Lately, my little man has had to deal with some adversity and tough times in his life. His beloved grandmother passed away, his best buddy is moving to another country, and he has been let down by a few adults around him. It makes me sad to see him (or any child) go through a rough stretch but there are some positive things that kids can learn in these situations where they have to deal with adversity.
One of the greatest lessons to be learned is resiliency. How do children act when trouble shows up. Resiliency is the process of adapting well in the face of adversity, trauma, tragedy, disappointment, or other significant sources of stress. In short, resiliency is the ability to “bounce back” from difficult experiences. People regularly demonstrate resiliency, it is not an extraordinary trait but it does take a while to learn. Resilient people have certain skills and abilities in common and I firmly believe that it is never too early to start teaching these skills to children.
How To Help Your Child Deal With Adversity:
Here are 10 things that resilient people do on a regular basis:
- They are social and they develop healthy relationships. They interact with other people easily.
- They are optimistic and look at the world, and their future, in a positive way.
- They are flexible and accept that change is a part of life.
- Self confidence is a big part of their world. They move toward goals and base their choices on they own instincts. They have great confidence in their own abilities.
- They are competent and are good at something (or many things). They are aware of their own skills.
- They have insightfulness and understand people and situations.
- They persevere. They continue on despite difficulty and don’t give up.
- They keep things in perspective and try to see even difficult situations in the right light. A crisis is a challenge to be faced, rather than an insurmountable obstacle.
- They show self control and manage strong feelings and impulses wisely.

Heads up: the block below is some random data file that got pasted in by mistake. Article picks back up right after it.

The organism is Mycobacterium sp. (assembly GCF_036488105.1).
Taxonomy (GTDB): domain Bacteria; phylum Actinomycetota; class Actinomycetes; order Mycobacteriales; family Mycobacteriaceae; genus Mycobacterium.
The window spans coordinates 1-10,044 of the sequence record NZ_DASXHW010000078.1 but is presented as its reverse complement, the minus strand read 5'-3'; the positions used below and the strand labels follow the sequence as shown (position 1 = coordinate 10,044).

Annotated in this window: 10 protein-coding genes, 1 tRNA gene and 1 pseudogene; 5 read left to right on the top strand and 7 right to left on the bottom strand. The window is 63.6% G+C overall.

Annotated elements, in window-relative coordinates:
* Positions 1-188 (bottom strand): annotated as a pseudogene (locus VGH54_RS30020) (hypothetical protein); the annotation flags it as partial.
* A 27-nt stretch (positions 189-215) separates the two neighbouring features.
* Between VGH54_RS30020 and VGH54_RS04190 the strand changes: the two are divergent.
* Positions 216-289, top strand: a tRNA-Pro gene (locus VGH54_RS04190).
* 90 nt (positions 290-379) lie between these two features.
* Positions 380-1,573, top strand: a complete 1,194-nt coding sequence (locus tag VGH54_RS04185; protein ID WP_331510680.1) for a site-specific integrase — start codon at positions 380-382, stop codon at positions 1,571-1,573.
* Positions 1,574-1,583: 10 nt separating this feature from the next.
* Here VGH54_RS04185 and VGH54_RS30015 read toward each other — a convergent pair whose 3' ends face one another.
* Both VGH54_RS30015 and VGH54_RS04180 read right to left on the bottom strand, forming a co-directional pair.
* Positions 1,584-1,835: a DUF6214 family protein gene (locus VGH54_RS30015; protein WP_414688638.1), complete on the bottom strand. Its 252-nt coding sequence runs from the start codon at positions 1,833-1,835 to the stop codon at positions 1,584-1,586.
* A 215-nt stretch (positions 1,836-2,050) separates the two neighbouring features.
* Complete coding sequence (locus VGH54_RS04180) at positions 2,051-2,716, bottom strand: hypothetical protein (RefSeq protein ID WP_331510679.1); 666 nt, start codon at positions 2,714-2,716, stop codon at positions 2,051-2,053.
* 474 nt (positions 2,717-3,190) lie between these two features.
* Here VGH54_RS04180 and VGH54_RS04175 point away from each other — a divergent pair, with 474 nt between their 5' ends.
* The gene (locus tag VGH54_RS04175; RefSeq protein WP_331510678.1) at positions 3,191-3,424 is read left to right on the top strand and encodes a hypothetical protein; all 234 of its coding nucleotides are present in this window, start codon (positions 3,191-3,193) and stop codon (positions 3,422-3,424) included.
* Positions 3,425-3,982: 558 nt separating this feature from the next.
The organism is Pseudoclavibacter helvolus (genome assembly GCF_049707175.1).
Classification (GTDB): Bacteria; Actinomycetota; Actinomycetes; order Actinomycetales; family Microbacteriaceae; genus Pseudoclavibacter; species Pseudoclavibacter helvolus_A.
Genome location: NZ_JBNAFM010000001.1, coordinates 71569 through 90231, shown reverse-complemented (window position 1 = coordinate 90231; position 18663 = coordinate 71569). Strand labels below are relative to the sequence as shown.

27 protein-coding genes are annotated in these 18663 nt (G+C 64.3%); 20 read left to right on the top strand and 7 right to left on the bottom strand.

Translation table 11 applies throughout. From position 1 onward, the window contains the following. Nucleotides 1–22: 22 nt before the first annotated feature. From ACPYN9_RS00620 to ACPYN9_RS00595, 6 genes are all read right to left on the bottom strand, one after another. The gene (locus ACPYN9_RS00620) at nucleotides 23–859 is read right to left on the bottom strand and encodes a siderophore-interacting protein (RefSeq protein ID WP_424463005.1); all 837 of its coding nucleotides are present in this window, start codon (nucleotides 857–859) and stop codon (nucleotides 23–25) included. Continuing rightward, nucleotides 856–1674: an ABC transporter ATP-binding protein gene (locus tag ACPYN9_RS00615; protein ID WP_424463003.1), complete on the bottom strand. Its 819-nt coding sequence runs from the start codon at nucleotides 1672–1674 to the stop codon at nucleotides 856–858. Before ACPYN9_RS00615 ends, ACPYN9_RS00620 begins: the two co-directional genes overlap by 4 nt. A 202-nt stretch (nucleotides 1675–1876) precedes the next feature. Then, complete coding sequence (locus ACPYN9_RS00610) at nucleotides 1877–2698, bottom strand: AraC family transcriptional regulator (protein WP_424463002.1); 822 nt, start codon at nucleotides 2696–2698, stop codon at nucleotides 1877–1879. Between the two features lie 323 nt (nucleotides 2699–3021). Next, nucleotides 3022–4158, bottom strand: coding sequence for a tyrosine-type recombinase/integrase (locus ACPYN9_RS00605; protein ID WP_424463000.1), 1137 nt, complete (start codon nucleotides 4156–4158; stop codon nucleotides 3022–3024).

- They have thick skin. There will always be people who don’t like them or agree with them but they know to not take it personally.
Teaching Kids Resiliency And How To Deal With Adversity:
So, with all of that said, how do we teach these traits to our children? Obviously the best way is to lead by example but there are also simple and easy steps to take to help them learn.
- Teach them problem solving strategies and real world ways of getting things accomplished.
- Be a role model of empathy and tolerance. Show them that doing the right thing and being a good person is always the correct choice – even when it is hard.
- Promote strong adult-child relationships that are characterized by positive communication. This can be done anywhere and everywhere including at school, at home, on the playground, in athletics, etc.
- Interact warmly and try to limit criticism. Positive reinforcement goes a long way – with kids and adults!
- Promote sharing of responsibilities and service to others.
- Teach relationship building skills. How to handle conflict – both verbally and non verbally.
- Initiate conversations about emotions and encourage them to talk about their feelings. Offer positive suggestions for expressing emotions.
- Be honest. Tell them that life is not always easy but also tell them that difficulty is something that can be handled.
- Constantly let them know that challenges and set backs are not permanent and anything can be figured out. Believing that they can conquer the world is half the battle!
I hope you found these tips for how to help your child deal with adversity and for teaching resiliency useful. Helping your children (and the children around you) develop resiliency will enable them to better manage any crisis or stress they they might experience. Everyday life is often tough but you and your child are tougher! What are your tips for teaching kids to deal with adversity?
Rob Youngblood is an Emmy Award Winning TV Host, Men’s Life and Style Expert, Communication Consultant, Keynote Speaker, and A Guy Who Talks for a Living! Learn more about him at studioyoungblood.com. You can also follow him on Twitter.